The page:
“You often find that, when an organization or problem is particularly popular, a lot of low-hanging fruit has already been picked. That means it’s not necessarily going to be fruitful to find more impact,” Freeman said.

EA Funds is one way the effective altruism approach can address those weaknesses. It highlights problems that are large in scale and neglected yet solvable. Teams of EA Funds experts identify promising causes in three main funding areas: global health and development, animal welfare, and long-term future well-being.

Because the teams make informed comparisons more efficiently than do individual givers, EA Funds helps remove the guesswork and ensure optimal results.

“It’s like having an index fund versus trying to pick individual stocks,” Freeman said.

Giving What We Can: Donate Income to Effective Causes

Another way the effective altruism approach produces better results is by encouraging people to give more — and more effectively. That’s the mission of Giving What We Can, where Freeman oversees a growing community of more than 6,000 members who have pledged to donate at least 10% of their lifetime income.

All told, Giving What We Can members have donated more than $250 million and have pledged to donate more than $2.5 billion in the future — all to effective altruism charities.

For Freeman, the public nature of the Giving What We Can pledge puts people in a cooperative relationship that motivates them to continue — and even increase — donations over time. He encourages people to give a sustainable and meaningful amount, regularly reflecting, and striving to do more good.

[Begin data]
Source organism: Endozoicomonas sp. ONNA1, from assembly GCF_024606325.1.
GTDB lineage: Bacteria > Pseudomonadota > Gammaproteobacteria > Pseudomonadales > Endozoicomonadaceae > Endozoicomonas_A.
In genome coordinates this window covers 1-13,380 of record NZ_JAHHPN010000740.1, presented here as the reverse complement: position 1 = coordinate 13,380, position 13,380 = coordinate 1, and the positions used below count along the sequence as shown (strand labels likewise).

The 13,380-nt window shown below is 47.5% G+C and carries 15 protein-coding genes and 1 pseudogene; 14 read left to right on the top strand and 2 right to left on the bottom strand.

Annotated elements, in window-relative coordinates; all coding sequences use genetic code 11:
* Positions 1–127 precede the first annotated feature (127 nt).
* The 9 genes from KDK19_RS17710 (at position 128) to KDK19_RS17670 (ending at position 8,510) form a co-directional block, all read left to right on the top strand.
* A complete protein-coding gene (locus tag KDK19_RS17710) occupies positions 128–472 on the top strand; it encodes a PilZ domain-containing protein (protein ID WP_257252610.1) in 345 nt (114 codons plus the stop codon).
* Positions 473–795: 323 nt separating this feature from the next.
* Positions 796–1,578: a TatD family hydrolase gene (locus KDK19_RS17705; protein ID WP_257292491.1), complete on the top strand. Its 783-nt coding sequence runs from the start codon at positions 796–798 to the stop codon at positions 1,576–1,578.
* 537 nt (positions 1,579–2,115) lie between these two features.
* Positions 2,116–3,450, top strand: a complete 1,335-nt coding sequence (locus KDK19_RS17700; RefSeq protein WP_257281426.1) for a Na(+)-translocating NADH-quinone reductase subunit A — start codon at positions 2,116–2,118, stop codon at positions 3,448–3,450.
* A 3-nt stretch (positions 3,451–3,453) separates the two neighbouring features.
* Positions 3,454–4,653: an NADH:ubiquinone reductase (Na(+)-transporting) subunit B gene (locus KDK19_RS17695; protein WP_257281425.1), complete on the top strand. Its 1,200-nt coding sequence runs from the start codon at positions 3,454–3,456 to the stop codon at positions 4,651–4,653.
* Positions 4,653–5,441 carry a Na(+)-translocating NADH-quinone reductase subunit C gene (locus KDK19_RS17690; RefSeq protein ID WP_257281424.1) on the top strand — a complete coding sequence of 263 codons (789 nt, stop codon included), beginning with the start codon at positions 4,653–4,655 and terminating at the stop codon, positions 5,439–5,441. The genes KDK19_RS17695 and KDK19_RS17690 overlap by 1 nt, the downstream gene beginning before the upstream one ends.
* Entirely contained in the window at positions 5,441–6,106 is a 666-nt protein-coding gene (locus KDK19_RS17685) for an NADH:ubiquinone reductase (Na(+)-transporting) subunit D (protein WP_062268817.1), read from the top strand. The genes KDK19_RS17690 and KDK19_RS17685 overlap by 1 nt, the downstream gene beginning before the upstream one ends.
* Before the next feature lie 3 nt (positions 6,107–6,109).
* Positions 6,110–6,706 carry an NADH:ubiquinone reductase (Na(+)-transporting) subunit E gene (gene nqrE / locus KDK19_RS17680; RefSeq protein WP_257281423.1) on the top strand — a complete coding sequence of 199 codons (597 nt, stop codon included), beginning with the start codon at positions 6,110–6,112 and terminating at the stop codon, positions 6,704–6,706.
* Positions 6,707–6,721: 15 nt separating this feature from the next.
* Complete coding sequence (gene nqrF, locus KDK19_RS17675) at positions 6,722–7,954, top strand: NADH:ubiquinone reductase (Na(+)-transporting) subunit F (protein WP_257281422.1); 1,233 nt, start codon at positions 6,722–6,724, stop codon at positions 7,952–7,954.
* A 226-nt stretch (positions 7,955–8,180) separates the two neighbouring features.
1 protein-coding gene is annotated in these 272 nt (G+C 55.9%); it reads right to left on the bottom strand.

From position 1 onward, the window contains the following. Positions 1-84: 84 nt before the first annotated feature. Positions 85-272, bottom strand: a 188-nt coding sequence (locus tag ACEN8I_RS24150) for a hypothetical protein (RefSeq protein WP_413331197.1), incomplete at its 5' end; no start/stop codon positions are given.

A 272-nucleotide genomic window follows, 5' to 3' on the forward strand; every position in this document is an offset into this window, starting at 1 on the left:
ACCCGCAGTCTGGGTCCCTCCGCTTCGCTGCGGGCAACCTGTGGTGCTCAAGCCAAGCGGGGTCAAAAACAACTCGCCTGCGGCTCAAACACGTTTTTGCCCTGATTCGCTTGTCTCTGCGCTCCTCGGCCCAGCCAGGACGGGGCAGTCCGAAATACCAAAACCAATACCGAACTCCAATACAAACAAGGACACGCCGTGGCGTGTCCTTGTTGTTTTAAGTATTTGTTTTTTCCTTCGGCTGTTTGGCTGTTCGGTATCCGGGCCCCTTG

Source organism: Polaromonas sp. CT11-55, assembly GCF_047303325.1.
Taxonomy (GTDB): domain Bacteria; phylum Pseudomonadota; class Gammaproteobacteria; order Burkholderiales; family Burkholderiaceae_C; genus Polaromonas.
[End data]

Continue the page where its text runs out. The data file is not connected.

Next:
Freeman said he recognizes that charitable giving benefits the giver as well as the receiver. He considers the money he has given over the years to be some of his most valuable spending.

“It’s a line item in my budget that I protect pretty heavily because it means a lot to me,” he said.

Giving What We Can also helps individuals sustain their pledges by pointing out the real impact of their donations. People with a purpose are happier, and research shows that prosocial behavior, including helping others, adds an outsized sense of meaningfulness to daily life without a downside.

“Objectively speaking, the top half of earners in rich countries remain among the richest people in the world — even after giving away 10% of their income,” Freeman said.

Effective Altruism: Focused Giving for Better Outcomes

Giving What We Can was founded in 2009 by Toby Ord and Will MacAskill and was one of the world’s first effective altruism organizations. Ord is a Senior Research Fellow at Oxford University’s Future of Humanity Institute and author of “The Precipice,” which looks at threats to humanity, including climate change, engineered pandemics, and unaligned artificial intelligence.

MacAskill is an Associate Professor in Philosophy and a Research Fellow at the Global Priorities Institute at Oxford. He also wrote “Doing Good Better,” a practical guide to effective altruism. In 2011, he co-founded the CEA as well as 80,000 Hours, a London-based nonprofit organization that provides research and support to help students and recent graduates switch to careers with a social purpose.

MacAskill serves as Director of the Forethought Foundation, a CEA organization that promotes academic research to maximize the benefit of scarce global resources. Together, effective altruism organizations under the CEA umbrella share the movement’s goal of doing the most good by working on problems in the right way.

Card rewards donors may contribute directly to CEA or any individual CEA organization, but the easiest, most impactful avenue is through EA Funds. Each EA fund is backed by careful, publicly accessible research. Donors receive access to time-sensitive support opportunities and larger-scale projects that generally don’t solicit funds from small-dollar donors.

They also receive peace of mind that they are making the most sensible possible charitable use of their card rewards donations.

“At the end of the day, effective altruism is just caring enough to ask how you can do the most good, and then putting some time into thinking about that and taking action based on what you find,” Freeman said.